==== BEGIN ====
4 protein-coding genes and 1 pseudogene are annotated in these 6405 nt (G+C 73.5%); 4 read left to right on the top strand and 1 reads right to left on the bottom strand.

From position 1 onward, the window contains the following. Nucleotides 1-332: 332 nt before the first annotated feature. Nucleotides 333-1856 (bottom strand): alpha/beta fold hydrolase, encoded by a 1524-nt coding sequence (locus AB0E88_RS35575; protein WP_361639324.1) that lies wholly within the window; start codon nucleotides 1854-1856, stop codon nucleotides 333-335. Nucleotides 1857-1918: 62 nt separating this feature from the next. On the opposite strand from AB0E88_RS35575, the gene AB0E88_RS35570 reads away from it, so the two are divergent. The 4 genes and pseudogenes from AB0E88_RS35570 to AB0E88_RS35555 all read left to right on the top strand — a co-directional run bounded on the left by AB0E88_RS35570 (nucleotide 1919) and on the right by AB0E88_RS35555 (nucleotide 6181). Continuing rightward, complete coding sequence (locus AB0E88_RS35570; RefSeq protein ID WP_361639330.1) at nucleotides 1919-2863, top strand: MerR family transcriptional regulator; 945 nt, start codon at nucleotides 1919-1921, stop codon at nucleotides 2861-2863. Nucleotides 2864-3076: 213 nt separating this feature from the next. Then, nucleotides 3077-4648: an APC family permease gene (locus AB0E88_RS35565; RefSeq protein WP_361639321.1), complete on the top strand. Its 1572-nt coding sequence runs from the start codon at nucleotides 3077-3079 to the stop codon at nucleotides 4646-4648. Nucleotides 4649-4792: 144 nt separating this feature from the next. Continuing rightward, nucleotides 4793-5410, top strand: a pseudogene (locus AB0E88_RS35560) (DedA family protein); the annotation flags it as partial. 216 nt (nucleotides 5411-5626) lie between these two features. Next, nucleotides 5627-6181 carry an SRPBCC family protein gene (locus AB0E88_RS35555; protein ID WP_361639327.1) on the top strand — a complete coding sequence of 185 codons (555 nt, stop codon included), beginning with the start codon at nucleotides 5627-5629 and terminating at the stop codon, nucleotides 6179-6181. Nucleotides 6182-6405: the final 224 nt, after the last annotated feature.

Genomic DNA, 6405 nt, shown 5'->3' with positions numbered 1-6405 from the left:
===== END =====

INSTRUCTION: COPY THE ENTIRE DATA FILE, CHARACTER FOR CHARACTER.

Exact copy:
4 protein-coding genes and 1 pseudogene are annotated in these 6405 nt (G+C 73.5%); 4 read left to right on the top strand and 1 reads right to left on the bottom strand.

From position 1 onward, the window contains the following. Nucleotides 1-332: 332 nt before the first annotated feature. Nucleotides 333-1856 (bottom strand): alpha/beta fold hydrolase, encoded by a 1524-nt coding sequence (locus AB0E88_RS35575; protein WP_361639324.1) that lies wholly within the window; start codon nucleotides 1854-1856, stop codon nucleotides 333-335. Nucleotides 1857-1918: 62 nt separating this feature from the next. On the opposite strand from AB0E88_RS35575, the gene AB0E88_RS35570 reads away from it, so the two are divergent. The 4 genes and pseudogenes from AB0E88_RS35570 to AB0E88_RS35555 all read left to right on the top strand — a co-directional run bounded on the left by AB0E88_RS35570 (nucleotide 1919) and on the right by AB0E88_RS35555 (nucleotide 6181). Continuing rightward, complete coding sequence (locus AB0E88_RS35570; RefSeq protein ID WP_361639330.1) at nucleotides 1919-2863, top strand: MerR family transcriptional regulator; 945 nt, start codon at nucleotides 1919-1921, stop codon at nucleotides 2861-2863. Nucleotides 2864-3076: 213 nt separating this feature from the next. Then, nucleotides 3077-4648: an APC family permease gene (locus AB0E88_RS35565; RefSeq protein WP_361639321.1), complete on the top strand. Its 1572-nt coding sequence runs from the start codon at nucleotides 3077-3079 to the stop codon at nucleotides 4646-4648. Nucleotides 4649-4792: 144 nt separating this feature from the next. Continuing rightward, nucleotides 4793-5410, top strand: a pseudogene (locus AB0E88_RS35560) (DedA family protein); the annotation flags it as partial. 216 nt (nucleotides 5411-5626) lie between these two features. Next, nucleotides 5627-6181 carry an SRPBCC family protein gene (locus AB0E88_RS35555; protein ID WP_361639327.1) on the top strand — a complete coding sequence of 185 codons (555 nt, stop codon included), beginning with the start codon at nucleotides 5627-5629 and terminating at the stop codon, nucleotides 6179-6181. Nucleotides 6182-6405: the final 224 nt, after the last annotated feature.

Genomic DNA, 6405 nt, shown 5'->3' with positions numbered 1-6405 from the left: